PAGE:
Expedited Claims

Some illnesses and injuries are so serious and so crippling that they obviously meet the disability standards set forth by the Social Security Administration for benefits. Expediting these cases is a priority for the agency, and it does so in three ways:

  • Quick Disability Determination (QDD)
  • Compassionate Allowances (CAL)
  • Terminal Illness Cases (TERI)

At Jeffrey Glassman Injury Lawyers, our Boston disability attorneys know the process is intended to be streamlined for those who qualify. However, there are still some circumstances under which cases could be delayed or even dismissed, so it’s usually still beneficial to have a lawyer handle the claim.

People who qualify for QDD, CAL or TERI are often so sick or their injuries so extreme that it makes sense to allow someone with experience to ensure all proper benefits are secured as quickly as possible.

Normally, SSDI and SSI claims take three to six months to secure. That’s assuming a favorable decision is granted in the initial determination process. In cases that require reconsideration and appeal, it could take longer. That’s why these expedited processes exist.

These are separate processes, but in some cases, applications can overlap as the case is being decided. Figuring out how a person should file to expedite the process is a determination your lawyer can help you make.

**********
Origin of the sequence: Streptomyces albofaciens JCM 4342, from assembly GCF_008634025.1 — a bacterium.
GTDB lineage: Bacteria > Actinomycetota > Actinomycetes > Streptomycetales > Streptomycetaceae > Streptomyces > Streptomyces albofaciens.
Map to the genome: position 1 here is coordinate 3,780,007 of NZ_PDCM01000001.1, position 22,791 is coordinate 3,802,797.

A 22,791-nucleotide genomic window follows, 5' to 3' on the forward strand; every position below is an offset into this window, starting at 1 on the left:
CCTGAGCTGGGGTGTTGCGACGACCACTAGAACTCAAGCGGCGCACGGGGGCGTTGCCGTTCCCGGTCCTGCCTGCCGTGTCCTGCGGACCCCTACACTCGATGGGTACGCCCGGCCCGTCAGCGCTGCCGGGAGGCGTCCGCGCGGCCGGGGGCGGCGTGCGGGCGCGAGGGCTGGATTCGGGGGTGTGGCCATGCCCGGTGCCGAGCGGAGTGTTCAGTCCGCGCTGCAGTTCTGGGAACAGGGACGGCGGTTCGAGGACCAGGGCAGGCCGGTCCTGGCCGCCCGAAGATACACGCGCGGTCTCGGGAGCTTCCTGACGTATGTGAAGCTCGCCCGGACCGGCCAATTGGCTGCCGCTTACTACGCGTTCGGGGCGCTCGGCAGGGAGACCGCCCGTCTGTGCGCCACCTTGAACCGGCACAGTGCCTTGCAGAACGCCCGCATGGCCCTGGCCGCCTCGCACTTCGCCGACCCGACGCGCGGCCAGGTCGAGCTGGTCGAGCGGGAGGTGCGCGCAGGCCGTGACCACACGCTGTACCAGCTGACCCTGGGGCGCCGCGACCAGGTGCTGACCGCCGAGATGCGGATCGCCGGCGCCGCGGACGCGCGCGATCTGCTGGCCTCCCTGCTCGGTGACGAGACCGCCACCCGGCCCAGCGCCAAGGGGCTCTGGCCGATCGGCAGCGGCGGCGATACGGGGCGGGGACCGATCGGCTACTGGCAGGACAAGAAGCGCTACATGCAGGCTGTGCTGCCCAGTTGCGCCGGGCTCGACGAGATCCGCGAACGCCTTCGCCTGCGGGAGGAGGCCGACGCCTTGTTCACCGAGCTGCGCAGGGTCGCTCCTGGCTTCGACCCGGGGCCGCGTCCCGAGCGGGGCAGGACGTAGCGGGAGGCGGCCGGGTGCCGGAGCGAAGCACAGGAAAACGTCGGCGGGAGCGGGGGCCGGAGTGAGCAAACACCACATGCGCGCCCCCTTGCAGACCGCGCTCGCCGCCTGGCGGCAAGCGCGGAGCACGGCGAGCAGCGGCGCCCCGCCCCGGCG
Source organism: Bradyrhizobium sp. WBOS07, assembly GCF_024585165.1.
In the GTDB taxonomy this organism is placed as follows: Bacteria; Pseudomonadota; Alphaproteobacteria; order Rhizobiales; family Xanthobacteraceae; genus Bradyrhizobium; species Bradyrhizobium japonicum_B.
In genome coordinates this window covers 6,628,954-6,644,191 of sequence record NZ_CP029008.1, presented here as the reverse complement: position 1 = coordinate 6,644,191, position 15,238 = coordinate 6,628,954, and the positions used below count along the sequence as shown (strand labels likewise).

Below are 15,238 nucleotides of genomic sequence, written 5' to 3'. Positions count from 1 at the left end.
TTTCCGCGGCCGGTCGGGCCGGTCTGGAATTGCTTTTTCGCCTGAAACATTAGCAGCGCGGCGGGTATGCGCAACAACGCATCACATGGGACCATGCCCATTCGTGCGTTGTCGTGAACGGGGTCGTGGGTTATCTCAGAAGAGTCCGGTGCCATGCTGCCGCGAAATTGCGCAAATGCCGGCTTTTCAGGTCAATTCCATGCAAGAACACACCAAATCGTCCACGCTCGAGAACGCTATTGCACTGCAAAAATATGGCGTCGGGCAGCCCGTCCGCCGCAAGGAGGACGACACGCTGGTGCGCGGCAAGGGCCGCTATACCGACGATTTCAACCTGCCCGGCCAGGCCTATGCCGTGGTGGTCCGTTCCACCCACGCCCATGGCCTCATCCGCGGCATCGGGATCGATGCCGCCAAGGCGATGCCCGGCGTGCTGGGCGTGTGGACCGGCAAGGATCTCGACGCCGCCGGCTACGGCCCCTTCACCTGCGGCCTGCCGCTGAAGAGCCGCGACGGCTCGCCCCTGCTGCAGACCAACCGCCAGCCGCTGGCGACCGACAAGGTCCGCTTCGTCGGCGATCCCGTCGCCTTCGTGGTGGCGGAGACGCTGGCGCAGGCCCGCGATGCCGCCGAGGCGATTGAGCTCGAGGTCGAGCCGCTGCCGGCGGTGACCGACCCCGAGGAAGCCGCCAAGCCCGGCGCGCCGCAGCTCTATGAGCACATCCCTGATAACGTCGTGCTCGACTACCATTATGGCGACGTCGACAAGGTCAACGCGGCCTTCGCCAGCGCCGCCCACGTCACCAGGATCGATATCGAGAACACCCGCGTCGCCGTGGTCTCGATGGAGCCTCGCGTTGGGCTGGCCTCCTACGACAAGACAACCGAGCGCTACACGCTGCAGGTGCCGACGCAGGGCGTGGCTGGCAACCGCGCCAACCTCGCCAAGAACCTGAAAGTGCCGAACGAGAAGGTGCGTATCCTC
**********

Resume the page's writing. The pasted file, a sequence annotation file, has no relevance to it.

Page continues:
Quick Disability Determination

Unlike the other two programs, the QDD is not limited to any particular type of illness or impairment. How it works is:

The Social Security Administration runs a software program that flags disability applicants for mental or physical impairments that may qualify for disability benefits. Those who have been flagged have their claims moved to the QDD.

Individuals cannot refer their own claims to the QDD. Rather, the Disability Determination Services will make this call internally. Once a claim is referred to the QDD unit, a disability claims examiner will review it and determine, based on the information contained in the medical record and application, whether the claimant qualifies. In some cases, the examiner may call for a medical consultant to examine the record for further consideration.

If a person’s medical records are complete and the onset date is fairly clear, benefits could be awarded within 20 days. In some cases where the disability onset date was several months prior to the application, the claim could be denied by QDD and referred back to the normal determination process, which could take several months.

Compassionate Allowances

The Compassionate Allowances program was started by the Social Security Administration in 2008 as a way to quickly provide benefits to applicants whose medical conditions are so serious, they obviously meet the disability criteria.

The program involves fast-tracking people with specific conditions and illnesses that are already pre-determined. The idea is to allow the agency to target individuals who are the most obviously disabled, on the basis of objective medical information that can be quickly obtained.

These pre-determined conditions are selected after consideration of:

  • Public outreach hearings
  • Comments from personnel within the SSA and Disability Determination Services
  • Medical experts
  • Scientific experts
  • Research with the National Institutes of Health